Known for its coral reefs and unique geological formations, Bohol’s closeness to nature truly is it’s charm.
Though Bohol’s humidity is significantly higher than the city of Cebu (about 70-80%), there is a lot more greenery and plenty of experiences both on and off the ‘beaten track’. Amidst the colourful rice fields and fishing villages you can find all sorts of experiences ranging from panoramic views of the Chocolate Hills, to cruising alongside Loboc’s famous children’s choir.
What to do and where to go;
? Take in the panoramic views at the Chocolate Hills
The Chocolate Hills are a world-renowned geological formation spread across 6 towns on the island of Bohol. It’s unclear how the hills were formed, yet many scientists put this down to the weathering of limestone.
The hills are covered in green grass with tall trees surrounding as a ring around the base. During the dry season the grass turns brown in colour – so this is where the name comes from. Since 1988 the hills have been The Philippines 3rd National Geological Monumentand it is still awaiting approval to be a UNESCO World Heritage Site. With over 1770 hills clustered together it’s not hard to see why people have travelled from all over the world to see them.
There are numerous legends surrounding the Chocolate Hills and how they came to be, but the most popular tells tales of giants once roaming Bohol. The story tells of a giant Arogo who fell in love with a mortal woman. Being mortal, she eventually passed away, and Arogo’s tears fell to create the Chocolate Hills.
The Chocolate Hills lookout offers the best viewing spot of the bizarre landscape – it has souvenir shops, a restaurant and a government owned and operated resort. The first viewing spot is from the carpark, but the best lookout can be reached up a staircase of 220steps with sheltered rest-stops along the way. This lookout is located on-top of one of the chocolate hills at 100metres high – but the hills can vary from 40metres to 120metres high.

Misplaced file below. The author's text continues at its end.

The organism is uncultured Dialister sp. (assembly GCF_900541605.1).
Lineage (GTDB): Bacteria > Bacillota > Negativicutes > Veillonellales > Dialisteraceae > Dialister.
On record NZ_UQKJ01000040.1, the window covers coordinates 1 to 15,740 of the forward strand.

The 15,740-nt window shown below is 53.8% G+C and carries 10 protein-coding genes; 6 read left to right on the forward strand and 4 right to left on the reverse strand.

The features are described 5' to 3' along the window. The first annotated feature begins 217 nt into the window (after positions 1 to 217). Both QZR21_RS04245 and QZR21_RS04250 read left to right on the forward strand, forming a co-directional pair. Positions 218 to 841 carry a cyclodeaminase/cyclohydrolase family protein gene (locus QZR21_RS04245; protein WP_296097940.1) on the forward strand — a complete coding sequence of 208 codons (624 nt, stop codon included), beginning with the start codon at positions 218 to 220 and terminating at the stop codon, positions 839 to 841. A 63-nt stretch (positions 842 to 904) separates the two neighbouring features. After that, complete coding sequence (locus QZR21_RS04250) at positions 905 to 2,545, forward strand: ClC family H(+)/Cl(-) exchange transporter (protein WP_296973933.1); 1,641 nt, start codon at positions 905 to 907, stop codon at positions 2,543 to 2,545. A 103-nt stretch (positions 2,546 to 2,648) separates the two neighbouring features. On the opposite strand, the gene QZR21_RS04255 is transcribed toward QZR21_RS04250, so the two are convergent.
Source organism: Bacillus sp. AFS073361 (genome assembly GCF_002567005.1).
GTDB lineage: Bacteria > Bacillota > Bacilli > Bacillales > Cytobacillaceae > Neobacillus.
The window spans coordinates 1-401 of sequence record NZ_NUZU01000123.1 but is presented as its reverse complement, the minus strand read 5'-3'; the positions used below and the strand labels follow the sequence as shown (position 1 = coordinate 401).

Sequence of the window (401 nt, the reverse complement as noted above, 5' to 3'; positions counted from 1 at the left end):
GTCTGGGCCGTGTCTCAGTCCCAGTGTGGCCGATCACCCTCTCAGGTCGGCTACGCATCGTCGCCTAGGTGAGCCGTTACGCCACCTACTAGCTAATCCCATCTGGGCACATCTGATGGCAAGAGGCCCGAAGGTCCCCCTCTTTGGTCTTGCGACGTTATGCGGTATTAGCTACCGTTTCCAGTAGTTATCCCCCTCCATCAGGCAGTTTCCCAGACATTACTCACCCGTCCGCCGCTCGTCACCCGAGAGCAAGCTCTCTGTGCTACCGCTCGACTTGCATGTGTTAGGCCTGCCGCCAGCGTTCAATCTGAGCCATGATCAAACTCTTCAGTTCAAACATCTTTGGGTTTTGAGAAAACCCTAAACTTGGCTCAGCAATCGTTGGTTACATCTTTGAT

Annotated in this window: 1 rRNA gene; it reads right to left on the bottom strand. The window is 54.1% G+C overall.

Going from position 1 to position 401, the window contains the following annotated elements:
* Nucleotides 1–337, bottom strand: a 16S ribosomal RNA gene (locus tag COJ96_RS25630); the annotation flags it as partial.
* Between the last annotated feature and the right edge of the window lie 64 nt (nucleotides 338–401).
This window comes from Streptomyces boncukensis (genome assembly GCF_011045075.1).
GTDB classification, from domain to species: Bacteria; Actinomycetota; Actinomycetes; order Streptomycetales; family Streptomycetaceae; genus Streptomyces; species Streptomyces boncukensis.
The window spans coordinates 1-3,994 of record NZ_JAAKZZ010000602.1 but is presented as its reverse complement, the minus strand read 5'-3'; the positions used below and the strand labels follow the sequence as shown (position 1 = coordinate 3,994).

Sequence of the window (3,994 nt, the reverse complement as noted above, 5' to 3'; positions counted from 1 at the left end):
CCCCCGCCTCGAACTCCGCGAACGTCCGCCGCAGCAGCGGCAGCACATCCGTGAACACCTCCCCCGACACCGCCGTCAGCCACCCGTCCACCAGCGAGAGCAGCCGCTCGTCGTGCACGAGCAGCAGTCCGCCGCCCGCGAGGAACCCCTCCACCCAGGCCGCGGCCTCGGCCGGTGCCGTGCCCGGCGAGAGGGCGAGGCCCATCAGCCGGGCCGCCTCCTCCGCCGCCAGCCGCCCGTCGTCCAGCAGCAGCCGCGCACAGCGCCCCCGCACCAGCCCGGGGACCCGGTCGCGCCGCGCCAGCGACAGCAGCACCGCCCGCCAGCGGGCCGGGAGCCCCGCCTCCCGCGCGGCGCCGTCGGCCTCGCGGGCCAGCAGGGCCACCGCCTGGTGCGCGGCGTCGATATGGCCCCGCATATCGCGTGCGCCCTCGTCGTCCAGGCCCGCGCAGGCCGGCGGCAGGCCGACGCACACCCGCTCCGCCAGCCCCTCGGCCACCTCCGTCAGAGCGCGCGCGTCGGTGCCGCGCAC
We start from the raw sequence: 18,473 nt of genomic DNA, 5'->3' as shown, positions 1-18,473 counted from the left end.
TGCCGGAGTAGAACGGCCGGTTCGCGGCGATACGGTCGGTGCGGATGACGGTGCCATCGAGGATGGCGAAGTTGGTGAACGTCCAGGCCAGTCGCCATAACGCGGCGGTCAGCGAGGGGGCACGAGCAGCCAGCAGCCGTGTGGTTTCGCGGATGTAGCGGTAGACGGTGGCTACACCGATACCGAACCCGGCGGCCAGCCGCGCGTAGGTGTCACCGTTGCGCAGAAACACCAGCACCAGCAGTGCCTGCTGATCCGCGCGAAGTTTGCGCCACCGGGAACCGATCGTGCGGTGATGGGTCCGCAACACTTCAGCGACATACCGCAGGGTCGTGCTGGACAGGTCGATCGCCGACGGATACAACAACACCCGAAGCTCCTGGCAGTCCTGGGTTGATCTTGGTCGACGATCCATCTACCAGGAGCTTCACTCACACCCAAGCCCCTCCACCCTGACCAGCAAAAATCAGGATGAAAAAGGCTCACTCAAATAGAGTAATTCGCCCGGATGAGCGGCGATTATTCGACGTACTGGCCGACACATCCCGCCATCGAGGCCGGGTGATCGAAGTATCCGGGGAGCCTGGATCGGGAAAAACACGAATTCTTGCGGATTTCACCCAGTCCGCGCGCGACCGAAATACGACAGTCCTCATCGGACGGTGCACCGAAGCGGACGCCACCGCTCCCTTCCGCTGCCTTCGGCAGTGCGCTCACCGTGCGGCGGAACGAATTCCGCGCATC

? Meet the endangered and ADORABLE primates at the Tarsier Sanctuary
Located near the town of Corella sits a large forest dedicated to the protection of Tarsiers, small nocturnal and endangered primates. It is a place for people to learn about Tarsiers as well as providing an opportunity for people to join in on protecting and saving the species in whatever way they can.
The sanctuary spans a total of 10 hectares, but visitors are only guided through one hectare. The Tarsiers are free to leave the territory of the sanctuary – the staff simply act to control and monitor the population as well as treat and feed them.
Open between 9am-4pm, guests are first taken through a small exhibition area filled with information about the Tarsiers and the role and impact of the sanctuary – this is also the exit so you can take a look afterwards if you prefer. The staff then take you through a short guided and marked jungle trail where you can see the Tarsiers up close and personal.
? Go night kayaking for a Firefly watching tour